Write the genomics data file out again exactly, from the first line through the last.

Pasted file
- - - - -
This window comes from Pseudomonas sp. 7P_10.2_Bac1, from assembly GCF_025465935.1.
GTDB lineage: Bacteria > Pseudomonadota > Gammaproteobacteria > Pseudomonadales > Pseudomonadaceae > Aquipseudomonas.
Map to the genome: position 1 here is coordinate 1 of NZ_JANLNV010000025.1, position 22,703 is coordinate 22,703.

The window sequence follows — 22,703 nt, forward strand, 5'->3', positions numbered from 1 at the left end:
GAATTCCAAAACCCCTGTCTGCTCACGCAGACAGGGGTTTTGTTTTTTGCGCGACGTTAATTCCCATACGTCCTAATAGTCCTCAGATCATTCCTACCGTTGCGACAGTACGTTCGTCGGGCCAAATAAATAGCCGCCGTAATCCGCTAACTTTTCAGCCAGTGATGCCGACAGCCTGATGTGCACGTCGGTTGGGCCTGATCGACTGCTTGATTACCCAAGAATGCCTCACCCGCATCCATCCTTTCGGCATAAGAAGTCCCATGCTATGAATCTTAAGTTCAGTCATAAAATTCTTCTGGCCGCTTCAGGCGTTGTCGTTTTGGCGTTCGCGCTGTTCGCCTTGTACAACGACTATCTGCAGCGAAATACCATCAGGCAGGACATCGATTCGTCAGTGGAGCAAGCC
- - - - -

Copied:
This window comes from Pseudomonas sp. 7P_10.2_Bac1, from assembly GCF_025465935.1.
GTDB lineage: Bacteria > Pseudomonadota > Gammaproteobacteria > Pseudomonadales > Pseudomonadaceae > Aquipseudomonas.
Map to the genome: position 1 here is coordinate 1 of NZ_JANLNV010000025.1, position 22,703 is coordinate 22,703.

The window sequence follows — 22,703 nt, forward strand, 5'->3', positions numbered from 1 at the left end:
GAATTCCAAAACCCCTGTCTGCTCACGCAGACAGGGGTTTTGTTTTTTGCGCGACGTTAATTCCCATACGTCCTAATAGTCCTCAGATCATTCCTACCGTTGCGACAGTACGTTCGTCGGGCCAAATAAATAGCCGCCGTAATCCGCTAACTTTTCAGCCAGTGATGCCGACAGCCTGATGTGCACGTCGGTTGGGCCTGATCGACTGCTTGATTACCCAAGAATGCCTCACCCGCATCCATCCTTTCGGCATAAGAAGTCCCATGCTATGAATCTTAAGTTCAGTCATAAAATTCTTCTGGCCGCTTCAGGCGTTGTCGTTTTGGCGTTCGCGCTGTTCGCCTTGTACAACGACTATCTGCAGCGAAATACCATCAGGCAGGACATCGATTCGTCAGTGGAGCAAGCC